Sue said that she had her navel pierced on her fortieth birthday to mark a turning point in her life. Another young man planned to have his girlfriend’s name, and the dates when they met, tattooed on his arm ‘to show her that I love her’ – and to remind himself of this moment. ‘The tattoo will be there forever. Whether or not I feel that in the future, I will remember that I felt it at the time, that I felt strong enough to have the tattoo.’

The tattoos of bikers, sailors and gang-members would be a kind of social symbol, that would establish them as having a particular occupation or belonging to a particular cultural subgroup. By contrast, Laura’s ‘XXX’ symbol is a sign to herself of how she has chosen to live her life; Sue pierced her navel to mark her transition to middle-age. These are not symbols that could be interpreted by anyone else. Even the man who wanted to get tattooed with his girlfriend’s name had a modern, personal twist to his tale: the tattoo was less a pact to stay with her forever, than to remind himself of his feelings at this point.

Much new-style body modification is just another way to look good. But the trend also presents a more profound, and worrying, shift: the growing crisis in personal identity.

In his book, Modernity and Self-Identity (1991), sociologist Anthony Giddens argues that it is the erosion of important sources of identity that helps to explain the growing focus on the body (6). Body modification began to really take off and move into the mainstream in the late 1980s and early 1990s. At around this time, personal and community relationships that previously helped to provide people with an enduring sense of self could no longer be depended upon. The main ideological frameworks that provided a system to understand the world and the individual’s place in it, such as class, religion, or the work ethic, began to erode.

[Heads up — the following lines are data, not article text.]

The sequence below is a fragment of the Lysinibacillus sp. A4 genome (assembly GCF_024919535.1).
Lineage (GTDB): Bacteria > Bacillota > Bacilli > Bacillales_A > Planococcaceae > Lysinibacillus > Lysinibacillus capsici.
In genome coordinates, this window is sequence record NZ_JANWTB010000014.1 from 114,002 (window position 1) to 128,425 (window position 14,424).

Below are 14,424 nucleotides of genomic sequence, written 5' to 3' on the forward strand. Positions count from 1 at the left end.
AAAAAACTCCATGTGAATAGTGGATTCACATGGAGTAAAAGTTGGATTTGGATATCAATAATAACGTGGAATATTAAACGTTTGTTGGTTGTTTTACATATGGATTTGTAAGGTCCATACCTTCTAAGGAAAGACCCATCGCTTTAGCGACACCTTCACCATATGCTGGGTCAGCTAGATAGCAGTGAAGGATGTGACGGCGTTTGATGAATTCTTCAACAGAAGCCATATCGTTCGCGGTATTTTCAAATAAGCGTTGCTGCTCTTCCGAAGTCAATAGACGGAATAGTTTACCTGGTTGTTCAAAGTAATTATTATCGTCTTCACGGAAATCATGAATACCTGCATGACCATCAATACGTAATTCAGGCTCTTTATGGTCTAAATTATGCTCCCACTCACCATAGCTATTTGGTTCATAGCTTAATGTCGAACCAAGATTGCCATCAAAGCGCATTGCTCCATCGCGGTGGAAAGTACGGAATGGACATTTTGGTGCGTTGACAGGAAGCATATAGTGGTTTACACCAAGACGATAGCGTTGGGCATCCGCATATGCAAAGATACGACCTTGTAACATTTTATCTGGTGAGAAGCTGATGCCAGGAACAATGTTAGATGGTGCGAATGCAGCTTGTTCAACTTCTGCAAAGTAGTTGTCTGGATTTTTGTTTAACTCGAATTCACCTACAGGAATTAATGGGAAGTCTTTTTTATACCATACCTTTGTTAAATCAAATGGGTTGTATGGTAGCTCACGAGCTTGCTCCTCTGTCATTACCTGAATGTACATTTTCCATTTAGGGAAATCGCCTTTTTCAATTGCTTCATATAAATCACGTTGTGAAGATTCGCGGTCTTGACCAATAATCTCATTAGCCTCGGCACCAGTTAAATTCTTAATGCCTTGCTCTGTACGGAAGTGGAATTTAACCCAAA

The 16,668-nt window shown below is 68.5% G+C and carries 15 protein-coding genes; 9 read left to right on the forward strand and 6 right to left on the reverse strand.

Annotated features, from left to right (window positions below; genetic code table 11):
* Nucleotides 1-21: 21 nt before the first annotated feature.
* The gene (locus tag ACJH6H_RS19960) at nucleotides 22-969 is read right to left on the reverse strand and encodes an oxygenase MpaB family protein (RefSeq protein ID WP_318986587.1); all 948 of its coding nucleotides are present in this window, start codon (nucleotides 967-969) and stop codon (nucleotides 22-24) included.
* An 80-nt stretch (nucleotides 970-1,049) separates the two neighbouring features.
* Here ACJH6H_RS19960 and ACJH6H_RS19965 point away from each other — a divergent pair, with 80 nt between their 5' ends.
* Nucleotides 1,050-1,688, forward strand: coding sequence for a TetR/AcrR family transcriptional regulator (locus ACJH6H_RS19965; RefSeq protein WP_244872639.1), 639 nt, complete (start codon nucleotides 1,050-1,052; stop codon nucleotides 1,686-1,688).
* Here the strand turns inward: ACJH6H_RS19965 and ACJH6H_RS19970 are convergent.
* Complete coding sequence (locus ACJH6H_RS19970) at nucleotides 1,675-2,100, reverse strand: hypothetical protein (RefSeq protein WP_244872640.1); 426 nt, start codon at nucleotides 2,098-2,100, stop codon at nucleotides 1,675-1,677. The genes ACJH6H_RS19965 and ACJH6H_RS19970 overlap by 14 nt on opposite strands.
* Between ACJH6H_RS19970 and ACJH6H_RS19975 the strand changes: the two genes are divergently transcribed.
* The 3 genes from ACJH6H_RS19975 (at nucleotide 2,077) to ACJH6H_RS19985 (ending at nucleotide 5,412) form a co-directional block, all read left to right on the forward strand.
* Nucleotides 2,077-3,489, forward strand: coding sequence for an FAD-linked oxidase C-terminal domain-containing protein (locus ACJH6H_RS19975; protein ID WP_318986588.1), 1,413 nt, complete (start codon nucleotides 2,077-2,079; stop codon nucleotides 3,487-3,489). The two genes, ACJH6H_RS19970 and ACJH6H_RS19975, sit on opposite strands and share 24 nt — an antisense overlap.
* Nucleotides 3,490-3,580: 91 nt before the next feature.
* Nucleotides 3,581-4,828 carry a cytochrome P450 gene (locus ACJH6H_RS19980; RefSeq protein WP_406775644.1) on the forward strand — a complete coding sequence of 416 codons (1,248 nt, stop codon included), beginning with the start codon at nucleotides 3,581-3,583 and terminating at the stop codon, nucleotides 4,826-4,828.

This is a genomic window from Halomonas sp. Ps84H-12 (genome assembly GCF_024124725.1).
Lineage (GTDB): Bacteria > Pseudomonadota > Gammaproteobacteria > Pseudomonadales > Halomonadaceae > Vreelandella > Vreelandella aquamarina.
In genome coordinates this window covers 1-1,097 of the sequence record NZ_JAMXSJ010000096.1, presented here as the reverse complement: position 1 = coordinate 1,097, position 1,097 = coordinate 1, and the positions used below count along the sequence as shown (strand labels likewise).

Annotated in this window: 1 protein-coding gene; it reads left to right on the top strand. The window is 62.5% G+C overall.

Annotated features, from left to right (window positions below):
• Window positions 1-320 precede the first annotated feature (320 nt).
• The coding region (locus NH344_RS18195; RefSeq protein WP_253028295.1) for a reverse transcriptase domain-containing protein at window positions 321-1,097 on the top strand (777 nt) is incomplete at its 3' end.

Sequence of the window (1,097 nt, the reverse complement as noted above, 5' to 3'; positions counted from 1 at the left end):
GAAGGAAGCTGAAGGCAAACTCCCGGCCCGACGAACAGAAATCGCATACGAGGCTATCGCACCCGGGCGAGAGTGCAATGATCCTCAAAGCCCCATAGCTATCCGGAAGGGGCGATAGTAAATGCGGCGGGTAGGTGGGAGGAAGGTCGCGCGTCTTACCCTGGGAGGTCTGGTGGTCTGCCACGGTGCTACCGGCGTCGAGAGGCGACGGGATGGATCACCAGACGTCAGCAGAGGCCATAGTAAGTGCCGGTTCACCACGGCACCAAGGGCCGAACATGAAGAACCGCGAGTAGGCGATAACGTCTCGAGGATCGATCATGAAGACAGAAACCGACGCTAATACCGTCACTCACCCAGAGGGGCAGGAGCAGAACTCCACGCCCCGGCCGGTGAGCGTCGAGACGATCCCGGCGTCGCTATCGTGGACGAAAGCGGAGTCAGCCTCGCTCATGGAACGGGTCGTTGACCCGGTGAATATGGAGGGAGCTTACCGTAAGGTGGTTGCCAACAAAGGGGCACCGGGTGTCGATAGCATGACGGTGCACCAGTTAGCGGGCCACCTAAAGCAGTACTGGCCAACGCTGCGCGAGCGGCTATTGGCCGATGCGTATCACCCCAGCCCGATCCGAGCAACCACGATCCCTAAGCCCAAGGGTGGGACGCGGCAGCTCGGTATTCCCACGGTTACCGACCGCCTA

These changes have left individuals at sea, trying to establish their own sense of who they are. In their piercing or tattooing, people are trying to construct a ‘narrative of self’ on the last thing that remains solid and tangible: their physical bodies. While much about social experience is uncertain and insecure, the body at least retains a permanence and reliability. Making marks upon their bodies is an attempt by people to build a lasting story of who they are.

Many – including, to an extent, Giddens – celebrate modification as a liberating and creative act. ‘If you want to and it makes you feel good, you should do it’, Greg tells me. Websites such as the Body Modification Ezine (BMEzine) (7) are full of readers’ stories about how their piercing has completely changed their life. One piercer said that getting a piercing ‘helped me know who I am’. Another said that they felt ‘more complete…a better, more rounded and fuller person’ (8). Others oven talk about unlocking their soul, or finally discovering that ‘I AM’.

But what these stories actually show is less the virtues of body piercing, than the desperation of individuals’ attempts to find a foothold for themselves. There is a notable contrast between the superlatives about discovering identity and Being, and the ultimately banal act of sticking a piece of metal through your flesh.